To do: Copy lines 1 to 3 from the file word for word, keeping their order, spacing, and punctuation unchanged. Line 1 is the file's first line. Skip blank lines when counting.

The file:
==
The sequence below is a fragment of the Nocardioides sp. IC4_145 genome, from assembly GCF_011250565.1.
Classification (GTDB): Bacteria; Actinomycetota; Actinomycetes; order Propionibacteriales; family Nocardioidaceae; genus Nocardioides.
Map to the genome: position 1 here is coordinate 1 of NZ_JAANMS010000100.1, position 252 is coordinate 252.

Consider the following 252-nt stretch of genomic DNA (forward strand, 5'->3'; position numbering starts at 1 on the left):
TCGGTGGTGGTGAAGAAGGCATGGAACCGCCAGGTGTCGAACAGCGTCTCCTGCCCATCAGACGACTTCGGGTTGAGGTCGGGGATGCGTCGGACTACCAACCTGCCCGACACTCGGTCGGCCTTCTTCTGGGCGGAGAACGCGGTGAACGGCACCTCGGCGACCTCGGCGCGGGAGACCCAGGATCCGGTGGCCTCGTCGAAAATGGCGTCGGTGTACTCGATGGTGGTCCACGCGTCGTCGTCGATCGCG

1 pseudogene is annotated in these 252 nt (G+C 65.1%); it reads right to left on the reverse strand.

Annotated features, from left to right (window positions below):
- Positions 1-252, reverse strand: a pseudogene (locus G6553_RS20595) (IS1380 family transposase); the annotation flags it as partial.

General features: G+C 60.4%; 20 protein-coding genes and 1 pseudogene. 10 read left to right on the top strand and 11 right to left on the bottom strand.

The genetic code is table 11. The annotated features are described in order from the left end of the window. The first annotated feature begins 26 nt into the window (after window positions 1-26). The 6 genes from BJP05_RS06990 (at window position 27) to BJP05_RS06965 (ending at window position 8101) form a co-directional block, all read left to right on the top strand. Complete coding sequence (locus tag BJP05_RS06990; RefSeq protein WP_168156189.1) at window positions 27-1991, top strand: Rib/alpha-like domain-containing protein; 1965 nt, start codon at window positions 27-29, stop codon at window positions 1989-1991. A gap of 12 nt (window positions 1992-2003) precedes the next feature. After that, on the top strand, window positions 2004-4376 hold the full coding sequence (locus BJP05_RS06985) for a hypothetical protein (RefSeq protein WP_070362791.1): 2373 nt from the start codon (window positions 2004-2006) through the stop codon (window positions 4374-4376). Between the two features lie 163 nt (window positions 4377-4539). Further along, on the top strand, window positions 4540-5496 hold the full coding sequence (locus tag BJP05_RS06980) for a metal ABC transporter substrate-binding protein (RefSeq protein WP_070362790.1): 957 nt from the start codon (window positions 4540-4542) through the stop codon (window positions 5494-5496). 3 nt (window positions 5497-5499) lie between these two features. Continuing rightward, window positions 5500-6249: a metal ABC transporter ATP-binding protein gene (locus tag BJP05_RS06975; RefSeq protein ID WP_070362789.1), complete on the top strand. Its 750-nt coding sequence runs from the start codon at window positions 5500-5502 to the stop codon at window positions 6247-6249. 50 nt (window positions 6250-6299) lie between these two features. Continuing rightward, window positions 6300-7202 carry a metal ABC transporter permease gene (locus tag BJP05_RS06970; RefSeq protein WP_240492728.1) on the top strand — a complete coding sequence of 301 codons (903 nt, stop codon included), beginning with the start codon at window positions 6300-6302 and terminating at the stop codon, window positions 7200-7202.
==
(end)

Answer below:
The sequence below is a fragment of the Nocardioides sp. IC4_145 genome, from assembly GCF_011250565.1.
Classification (GTDB): Bacteria; Actinomycetota; Actinomycetes; order Propionibacteriales; family Nocardioidaceae; genus Nocardioides.
Map to the genome: position 1 here is coordinate 1 of NZ_JAANMS010000100.1, position 252 is coordinate 252.